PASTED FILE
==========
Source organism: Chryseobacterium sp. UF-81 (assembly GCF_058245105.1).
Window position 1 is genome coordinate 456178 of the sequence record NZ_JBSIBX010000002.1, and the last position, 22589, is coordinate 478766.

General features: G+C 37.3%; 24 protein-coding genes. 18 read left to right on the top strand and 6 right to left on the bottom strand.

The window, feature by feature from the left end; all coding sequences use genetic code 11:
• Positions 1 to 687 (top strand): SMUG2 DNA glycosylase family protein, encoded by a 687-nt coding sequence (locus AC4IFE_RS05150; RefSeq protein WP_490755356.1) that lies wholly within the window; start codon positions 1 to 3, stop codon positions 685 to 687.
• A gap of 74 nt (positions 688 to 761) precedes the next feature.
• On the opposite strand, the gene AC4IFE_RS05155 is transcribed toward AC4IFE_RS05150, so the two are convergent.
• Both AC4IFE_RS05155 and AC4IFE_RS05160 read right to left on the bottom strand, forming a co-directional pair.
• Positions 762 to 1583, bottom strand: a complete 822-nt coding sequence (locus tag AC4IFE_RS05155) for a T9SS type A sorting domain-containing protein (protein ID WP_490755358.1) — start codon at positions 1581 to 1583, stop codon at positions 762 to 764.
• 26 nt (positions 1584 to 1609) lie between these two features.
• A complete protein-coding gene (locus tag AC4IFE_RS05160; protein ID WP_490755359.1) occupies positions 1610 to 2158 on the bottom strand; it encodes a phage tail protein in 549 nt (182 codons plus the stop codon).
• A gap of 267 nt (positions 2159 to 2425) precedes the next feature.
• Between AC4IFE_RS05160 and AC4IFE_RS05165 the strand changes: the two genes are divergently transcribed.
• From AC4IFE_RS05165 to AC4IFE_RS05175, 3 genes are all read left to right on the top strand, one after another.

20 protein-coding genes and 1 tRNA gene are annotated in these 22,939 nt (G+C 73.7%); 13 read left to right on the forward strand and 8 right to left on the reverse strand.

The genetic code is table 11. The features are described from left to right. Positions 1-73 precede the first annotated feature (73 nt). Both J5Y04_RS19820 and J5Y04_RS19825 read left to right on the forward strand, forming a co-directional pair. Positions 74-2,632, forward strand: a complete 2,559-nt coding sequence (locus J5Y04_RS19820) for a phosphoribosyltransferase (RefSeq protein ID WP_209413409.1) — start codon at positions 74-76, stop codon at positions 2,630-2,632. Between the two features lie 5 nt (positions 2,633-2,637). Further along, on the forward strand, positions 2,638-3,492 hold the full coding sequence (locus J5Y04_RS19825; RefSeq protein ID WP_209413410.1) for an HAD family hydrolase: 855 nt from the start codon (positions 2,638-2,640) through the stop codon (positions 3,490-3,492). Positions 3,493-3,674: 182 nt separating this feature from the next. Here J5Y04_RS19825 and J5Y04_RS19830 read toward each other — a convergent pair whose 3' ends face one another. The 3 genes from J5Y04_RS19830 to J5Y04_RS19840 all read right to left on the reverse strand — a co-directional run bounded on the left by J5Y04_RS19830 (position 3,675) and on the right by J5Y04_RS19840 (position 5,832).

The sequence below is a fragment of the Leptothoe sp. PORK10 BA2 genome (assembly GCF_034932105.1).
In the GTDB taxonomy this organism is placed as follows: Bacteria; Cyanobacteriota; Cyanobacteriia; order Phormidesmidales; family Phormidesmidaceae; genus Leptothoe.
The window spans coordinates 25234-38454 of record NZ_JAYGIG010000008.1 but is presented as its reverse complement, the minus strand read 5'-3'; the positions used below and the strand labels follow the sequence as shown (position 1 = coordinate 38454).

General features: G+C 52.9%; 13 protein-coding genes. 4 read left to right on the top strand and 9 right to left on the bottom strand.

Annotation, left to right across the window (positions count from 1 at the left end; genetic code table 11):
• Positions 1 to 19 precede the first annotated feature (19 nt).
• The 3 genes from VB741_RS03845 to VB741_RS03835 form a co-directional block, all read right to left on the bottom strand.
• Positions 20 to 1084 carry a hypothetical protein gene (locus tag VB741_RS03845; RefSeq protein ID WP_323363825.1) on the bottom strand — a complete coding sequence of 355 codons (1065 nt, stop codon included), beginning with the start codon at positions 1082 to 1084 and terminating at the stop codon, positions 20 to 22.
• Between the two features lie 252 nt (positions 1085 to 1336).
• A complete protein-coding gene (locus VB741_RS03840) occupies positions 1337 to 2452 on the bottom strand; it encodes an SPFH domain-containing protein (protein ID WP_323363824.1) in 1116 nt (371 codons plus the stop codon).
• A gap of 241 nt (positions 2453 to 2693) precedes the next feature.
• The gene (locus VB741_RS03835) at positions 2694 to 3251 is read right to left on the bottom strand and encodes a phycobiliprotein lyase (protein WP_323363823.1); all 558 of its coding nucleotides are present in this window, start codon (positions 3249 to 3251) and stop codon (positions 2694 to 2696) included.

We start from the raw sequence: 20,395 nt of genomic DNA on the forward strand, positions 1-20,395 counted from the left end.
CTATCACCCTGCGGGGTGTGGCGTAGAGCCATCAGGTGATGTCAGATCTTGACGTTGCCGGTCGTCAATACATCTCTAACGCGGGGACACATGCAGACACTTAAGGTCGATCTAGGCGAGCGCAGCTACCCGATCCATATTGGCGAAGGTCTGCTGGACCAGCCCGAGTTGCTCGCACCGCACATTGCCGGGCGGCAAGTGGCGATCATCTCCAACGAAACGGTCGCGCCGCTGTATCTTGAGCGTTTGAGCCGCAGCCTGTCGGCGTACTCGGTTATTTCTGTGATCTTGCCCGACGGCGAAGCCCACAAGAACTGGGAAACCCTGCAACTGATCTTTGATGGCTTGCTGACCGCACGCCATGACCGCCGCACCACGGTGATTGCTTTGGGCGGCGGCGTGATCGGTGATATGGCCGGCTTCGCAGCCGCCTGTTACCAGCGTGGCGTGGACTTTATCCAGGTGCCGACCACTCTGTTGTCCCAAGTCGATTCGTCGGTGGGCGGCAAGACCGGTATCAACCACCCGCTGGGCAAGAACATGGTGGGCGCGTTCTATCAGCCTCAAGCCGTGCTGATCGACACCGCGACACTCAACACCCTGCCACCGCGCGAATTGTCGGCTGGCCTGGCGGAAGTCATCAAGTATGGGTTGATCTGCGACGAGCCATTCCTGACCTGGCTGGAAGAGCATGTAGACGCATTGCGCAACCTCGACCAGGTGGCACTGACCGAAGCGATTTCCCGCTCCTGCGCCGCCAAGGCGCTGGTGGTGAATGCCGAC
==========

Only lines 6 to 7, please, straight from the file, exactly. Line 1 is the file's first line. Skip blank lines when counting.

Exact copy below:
• A gap of 74 nt (positions 688 to 761) precedes the next feature.
• On the opposite strand, the gene AC4IFE_RS05155 is transcribed toward AC4IFE_RS05150, so the two are convergent.